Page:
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SEED Center Sprouts New Companies In Southwest Louisiana

Learn how startups in Lake Charles like Waitr and Cypress Group have thrived with the help of the SEED Center business incubator.

By Jason Zasky on August 12, 2016

Lake Charles LA
Lake Charles / Michael D. Tedesco

Cool companies are right at home in Southwest Louisiana, where a network of programs and resources have helped launch a wave of innovative companies that can capitalize on the region’s pool of talent.

“Many people, including some venture capitalists, told us we couldn’t launch our company here because we wouldn’t have access to engineering resources and the right network of experienced executives,” says Chris Meaux, president of Lake Charles-based Waitr, which allows users of its free app to order food – for carryout or delivery – from their favorite local restaurants.

As it turns out, the relative dearth of competition – as compared to, say, Silicon Valley – has turned out to be a tremendous advantage.

“Because there are not as many technology companies [here] and we’re a popular startup, we get a lot of folks who want to come work for us,” Meaux says. “Also, the state offers financial incentives that might not have been available to us in a different area,” he continues. “Those things have made it easy to decide to grow our company here. We’ve proven that you can be in Southwest Louisiana and launch a successful technology startup.”

The SEED Center Business Incubator

Like many other local startups, Waitr partnered with the Southwest Louisiana Entrepreneurial and Economic Development Center, known as SEED.

“Our mission is to nurture and develop local small businesses into sustainable businesses,” says Adrian Wallace, director of the SEED Center’s three-year-old incubator.

The mixed-use facility offers office space, access to business equipment and services, coaching and counseling, and the opportunity to network with other emerging businesses. Beyond managerial and technical expertise, the center shows entrepreneurs how to run and manage their business, Wallace says.

“We have peer-to-peer roundtables where incubator clients and other local businesspeople get together and brainstorm to solve common business problems,” he says. ” We are creating an entrepreneur culture from the idea stage all the way through fruition and sustainability.”

Being a part of that has proved invaluable for its clients.

“In the beginning, when we were just an idea, it added credibility to our company,” says Meaux, who co-founded the company with Adam Murnane, Manuel Rivero, Evan Diaz de Arce and Addison Killebrew. “Also the facilities are great, and the financial incentives that came through the SEED Center we might not have known about otherwise.”

Meaux’s thoughts are echoed by one of the first incubator clients, Ally-Gator BookBites, an independent, boutique company that publishes Louisiana authors and illustrators, and specializes in children’s books.

“I came in and was able to get a beautiful office with brand-new furniture,” says Ally-Gator BookBites founder Tommie Townsley, who also praises the collaborative environment and strong sense of community.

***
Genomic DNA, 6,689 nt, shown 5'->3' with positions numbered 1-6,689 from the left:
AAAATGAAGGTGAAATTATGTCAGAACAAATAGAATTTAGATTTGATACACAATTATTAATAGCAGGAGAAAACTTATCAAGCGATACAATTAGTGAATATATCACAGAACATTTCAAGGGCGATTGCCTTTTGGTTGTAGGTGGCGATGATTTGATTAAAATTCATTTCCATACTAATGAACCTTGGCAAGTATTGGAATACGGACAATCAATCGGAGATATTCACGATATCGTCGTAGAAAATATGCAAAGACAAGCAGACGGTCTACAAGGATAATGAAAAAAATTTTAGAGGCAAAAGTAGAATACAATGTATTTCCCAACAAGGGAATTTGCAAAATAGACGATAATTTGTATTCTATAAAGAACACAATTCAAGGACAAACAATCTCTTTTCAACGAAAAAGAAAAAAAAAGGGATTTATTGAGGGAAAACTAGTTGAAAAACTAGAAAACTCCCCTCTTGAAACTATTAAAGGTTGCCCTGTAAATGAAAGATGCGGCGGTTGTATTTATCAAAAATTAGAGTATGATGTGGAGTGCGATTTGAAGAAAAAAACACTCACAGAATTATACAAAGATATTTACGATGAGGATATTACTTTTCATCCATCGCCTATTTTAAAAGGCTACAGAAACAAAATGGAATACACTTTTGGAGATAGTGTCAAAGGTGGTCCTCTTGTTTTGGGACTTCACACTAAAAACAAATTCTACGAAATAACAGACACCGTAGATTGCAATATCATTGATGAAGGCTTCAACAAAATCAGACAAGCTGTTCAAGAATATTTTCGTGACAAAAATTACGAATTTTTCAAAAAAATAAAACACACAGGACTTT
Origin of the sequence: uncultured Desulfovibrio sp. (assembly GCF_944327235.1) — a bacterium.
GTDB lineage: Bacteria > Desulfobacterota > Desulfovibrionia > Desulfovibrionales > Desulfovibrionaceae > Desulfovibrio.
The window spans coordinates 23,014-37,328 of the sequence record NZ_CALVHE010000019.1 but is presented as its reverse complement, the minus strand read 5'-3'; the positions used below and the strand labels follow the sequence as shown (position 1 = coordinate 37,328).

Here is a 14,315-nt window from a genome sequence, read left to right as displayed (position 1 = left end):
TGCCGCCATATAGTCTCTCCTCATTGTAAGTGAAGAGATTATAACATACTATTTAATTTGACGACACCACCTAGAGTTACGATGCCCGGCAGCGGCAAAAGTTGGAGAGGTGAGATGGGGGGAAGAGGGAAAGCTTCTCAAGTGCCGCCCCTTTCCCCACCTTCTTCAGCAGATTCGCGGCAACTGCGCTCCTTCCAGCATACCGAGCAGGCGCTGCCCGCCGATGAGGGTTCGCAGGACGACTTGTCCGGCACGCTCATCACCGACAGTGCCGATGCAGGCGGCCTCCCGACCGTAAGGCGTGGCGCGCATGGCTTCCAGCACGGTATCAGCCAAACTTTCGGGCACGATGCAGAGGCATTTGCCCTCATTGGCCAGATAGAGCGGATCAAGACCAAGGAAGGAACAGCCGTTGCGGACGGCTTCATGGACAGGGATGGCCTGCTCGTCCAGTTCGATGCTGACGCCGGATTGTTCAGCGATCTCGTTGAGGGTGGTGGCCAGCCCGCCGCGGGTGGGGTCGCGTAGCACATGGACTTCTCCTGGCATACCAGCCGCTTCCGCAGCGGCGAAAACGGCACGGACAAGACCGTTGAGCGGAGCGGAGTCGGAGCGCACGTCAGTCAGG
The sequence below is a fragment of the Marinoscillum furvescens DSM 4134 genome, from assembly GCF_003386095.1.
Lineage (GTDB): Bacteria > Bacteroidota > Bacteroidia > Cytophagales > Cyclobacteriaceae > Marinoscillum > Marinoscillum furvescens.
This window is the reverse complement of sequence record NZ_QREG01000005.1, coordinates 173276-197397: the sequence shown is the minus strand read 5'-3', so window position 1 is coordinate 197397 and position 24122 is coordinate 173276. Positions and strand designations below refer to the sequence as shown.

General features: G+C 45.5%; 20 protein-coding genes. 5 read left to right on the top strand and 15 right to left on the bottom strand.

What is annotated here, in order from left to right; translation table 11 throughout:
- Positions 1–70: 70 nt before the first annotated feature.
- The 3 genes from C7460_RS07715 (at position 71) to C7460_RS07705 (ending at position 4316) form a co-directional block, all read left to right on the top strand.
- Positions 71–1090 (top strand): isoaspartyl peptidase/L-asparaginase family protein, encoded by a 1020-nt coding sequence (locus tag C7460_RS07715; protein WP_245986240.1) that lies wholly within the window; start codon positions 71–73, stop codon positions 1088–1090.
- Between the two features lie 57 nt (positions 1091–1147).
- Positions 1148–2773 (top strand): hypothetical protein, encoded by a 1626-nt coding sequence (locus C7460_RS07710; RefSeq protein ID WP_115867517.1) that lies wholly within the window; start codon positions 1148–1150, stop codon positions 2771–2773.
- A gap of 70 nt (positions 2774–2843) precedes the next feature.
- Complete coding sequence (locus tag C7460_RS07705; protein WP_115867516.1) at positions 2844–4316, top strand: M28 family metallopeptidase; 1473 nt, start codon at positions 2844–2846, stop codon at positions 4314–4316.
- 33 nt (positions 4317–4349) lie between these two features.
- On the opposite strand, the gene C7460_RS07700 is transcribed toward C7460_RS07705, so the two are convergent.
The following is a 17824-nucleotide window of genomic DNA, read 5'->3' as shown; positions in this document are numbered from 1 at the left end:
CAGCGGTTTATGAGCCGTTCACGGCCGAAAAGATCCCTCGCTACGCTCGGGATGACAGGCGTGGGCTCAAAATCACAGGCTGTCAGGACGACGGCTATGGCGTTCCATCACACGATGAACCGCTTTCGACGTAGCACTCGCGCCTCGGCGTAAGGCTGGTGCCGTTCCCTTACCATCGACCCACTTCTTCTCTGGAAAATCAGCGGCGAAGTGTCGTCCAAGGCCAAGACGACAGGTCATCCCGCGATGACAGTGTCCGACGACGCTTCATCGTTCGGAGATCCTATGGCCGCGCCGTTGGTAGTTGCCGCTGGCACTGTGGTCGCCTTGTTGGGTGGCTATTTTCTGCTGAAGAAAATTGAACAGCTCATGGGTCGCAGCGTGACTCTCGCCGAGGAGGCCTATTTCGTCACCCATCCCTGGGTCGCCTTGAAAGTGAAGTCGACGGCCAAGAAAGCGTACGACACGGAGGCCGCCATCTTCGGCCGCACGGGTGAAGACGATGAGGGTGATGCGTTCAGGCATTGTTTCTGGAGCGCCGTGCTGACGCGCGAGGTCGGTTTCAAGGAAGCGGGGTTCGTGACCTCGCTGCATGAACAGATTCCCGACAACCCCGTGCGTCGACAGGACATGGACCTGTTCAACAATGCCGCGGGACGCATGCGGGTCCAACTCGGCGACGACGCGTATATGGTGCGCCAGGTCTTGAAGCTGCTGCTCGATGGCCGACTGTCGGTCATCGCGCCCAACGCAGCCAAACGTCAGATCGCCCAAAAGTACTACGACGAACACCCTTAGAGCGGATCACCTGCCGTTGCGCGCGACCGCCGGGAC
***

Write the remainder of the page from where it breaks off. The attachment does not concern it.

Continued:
“There are professionals here that can help with things like how to read financials and how to hire employees. The incubator clients also look to help each other. Being here has not only helped my business grow, I’ve made some very good friends,” she says.

Ally-Gator BookBites has already published more than two dozen titles, including Lydia Crochet’s Jeanie The Three-Legged Dog, which won the Louisiana Reading Association’s Celebrate Literacy award.

Graduate Program

The ultimate goal of each of the incubator clients is to graduate from the SEED Center, which Waitr and Ally-Gator BookBites are on the cusp of doing, as are several other businesses.

“We sit down with the clients and consider whether they have a better-than-average chance of being successful if they move out. What we are looking for is very strong cash flow and a good probability of sustainability based on their business model and what they are doing,” Wallace says.

Among the SEED Center’s success stories are Dev Department, a web development company that provides training, coaching and development services to graphic design, PR and ad agencies. The company, says Wallace, “started out in one small office and is now a multi-million dollar business.”

Equally notable are the achievements of David and Jessica Minton of Cypress Group Engineering and Development, which was named the Small and Emerging Business of the Year at the Louisiana Economic Development’s 2016 Entrepreneur Awards. The companies emerging from the incubator are already having a significant impact on the local economy, which bodes well for the future of the five-parish region.

“The 16 companies [in the incubator] created 210 jobs in 2015 and gross revenues were at $3 million,” Wallace says. “For companies that did not exist two-and-a-half years ago those are very significant statistics.”

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